Saturday, December 17, 2011

I've Lost My Voice

As many of you may know from my twitter feed on game days, I’m a huge Clemson Football fan.  I’ve lost count of how many times I’ve gone to a game, cheered my Tigers to victory only to wake the next day without a voice.  I’ve croaked for two days on occasion—usually after a particularly troublesome game.  The problem is: within the whirl of excitement while touchdowns are being made and quarterbacks are being sacked, I get lost in the moment.  It’s hard to think of the phone calls I need to make when I get home and the subsequent need to have a voice when it’s the 4th quarter and we’re down by 3 points. 

I’ve recently found the same theory holds true after enduring emotional turmoil in real life.  Only it’s not my voice that is scratchy this time—it’s my writing.  Writers often talk about their voice meaning the aura of the written words they produce.  I’ve heard people refer to a strong voice, visual voice and even voice bleed, but no one ever talks about a lost voice.  So, in the interest of bloggyness I’m going to lay it out on the table.   

Just as I am prone to get lost in the excitement of a football game, I have spent this week lost in emotion over the passing of my mother.  After 2 years of illness, she finally couldn’t take any more and collapsed on the floor last week—her heart having stopped.  I had convinced myself she was recovering; we were making plans.  She was going to get well and I was going to help her regain her strength.  But, none of that was to be. Since the morning I got the phone call, I’ve been mired in a pit of despair.  There have been many tears and errant thoughts of wanting to ask her a question, or tell her how I feel.  I wrote her obituary for the newspaper.  I huddled close to family while funeral arrangements were made and carried out.  I cleaned up the medical equipment that surrounded her the last 2 years of her life and disposed of piles of medications... 

But now I’m home.  Life goes on.  Bills still arrive in the mailbox.  Supper needs to be cooked each day.  Laundry must be washed.  And, I need to get back to work writing.  The question is how to do that when the only thoughts filling my mind are memories of my mom and worry for my dad?  Mr. Alpha Male told me I had a dam of words built up in my mind and I had to break through it.  So this blog post is my first experiment in the process of breaking down that dam.  I’m talking about this under the assumption that writing begets more writing.  As someone who has the standard output of 2,000 words a day—every day—it’s difficult to see the word counter at the bottom of this post and know that I have struggled for 2 days to write 486 words.  And yet all I can do is keep writing.  After all, time doesn’t heal all wounds.  It’s what you do with that time that heals wounds.  And, the time in my life will be spent writing.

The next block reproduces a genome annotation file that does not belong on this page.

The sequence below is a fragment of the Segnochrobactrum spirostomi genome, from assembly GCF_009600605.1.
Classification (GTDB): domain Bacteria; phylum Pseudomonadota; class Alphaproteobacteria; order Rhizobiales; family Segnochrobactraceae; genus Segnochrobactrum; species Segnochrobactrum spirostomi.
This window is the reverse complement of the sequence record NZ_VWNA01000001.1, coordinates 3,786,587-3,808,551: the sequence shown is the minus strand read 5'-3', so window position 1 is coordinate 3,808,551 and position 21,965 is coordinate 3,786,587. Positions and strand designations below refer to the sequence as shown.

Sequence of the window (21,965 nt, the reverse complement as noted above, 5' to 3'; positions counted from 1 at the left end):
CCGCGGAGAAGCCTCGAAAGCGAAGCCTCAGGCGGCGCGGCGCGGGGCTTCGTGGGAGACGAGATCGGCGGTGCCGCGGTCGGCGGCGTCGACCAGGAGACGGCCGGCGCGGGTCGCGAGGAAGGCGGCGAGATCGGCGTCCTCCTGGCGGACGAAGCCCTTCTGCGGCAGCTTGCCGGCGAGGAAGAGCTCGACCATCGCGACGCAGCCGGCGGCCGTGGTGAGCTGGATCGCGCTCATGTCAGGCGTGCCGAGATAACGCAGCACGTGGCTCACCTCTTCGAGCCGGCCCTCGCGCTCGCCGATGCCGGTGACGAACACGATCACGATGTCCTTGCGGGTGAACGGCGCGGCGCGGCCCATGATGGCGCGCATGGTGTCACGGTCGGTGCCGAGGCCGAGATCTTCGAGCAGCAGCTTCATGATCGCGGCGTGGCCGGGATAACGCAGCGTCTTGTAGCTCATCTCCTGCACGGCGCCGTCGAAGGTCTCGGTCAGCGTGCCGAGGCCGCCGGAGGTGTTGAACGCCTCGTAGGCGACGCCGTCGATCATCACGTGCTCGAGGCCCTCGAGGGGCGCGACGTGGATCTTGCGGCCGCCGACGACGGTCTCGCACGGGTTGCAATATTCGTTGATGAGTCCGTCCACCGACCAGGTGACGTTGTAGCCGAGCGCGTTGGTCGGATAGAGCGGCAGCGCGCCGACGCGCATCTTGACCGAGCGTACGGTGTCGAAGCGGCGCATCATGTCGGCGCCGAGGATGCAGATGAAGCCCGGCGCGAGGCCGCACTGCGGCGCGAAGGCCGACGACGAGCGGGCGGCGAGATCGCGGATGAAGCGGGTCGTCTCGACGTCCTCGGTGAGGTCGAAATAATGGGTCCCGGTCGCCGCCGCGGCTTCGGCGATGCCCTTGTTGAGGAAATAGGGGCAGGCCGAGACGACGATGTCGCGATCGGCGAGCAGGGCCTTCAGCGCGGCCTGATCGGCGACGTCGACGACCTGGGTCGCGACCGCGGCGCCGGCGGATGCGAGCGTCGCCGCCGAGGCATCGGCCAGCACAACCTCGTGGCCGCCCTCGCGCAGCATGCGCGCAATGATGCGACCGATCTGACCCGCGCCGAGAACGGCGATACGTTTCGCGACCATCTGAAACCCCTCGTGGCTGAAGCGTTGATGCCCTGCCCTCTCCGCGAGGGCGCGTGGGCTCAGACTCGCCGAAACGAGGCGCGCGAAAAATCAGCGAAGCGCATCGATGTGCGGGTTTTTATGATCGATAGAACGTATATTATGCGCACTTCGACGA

Have you ever lost your voice?  What did you do to get it back?


Heather McGovern said...

I've lost my voice too, a couple of times actually: once after my dad passed & once because of extreme stress. I found I had to ride it out. If I forced it, everything came out ... Lame.

Eventually I was ready but rusty. I kept writing though and the rust fell away.

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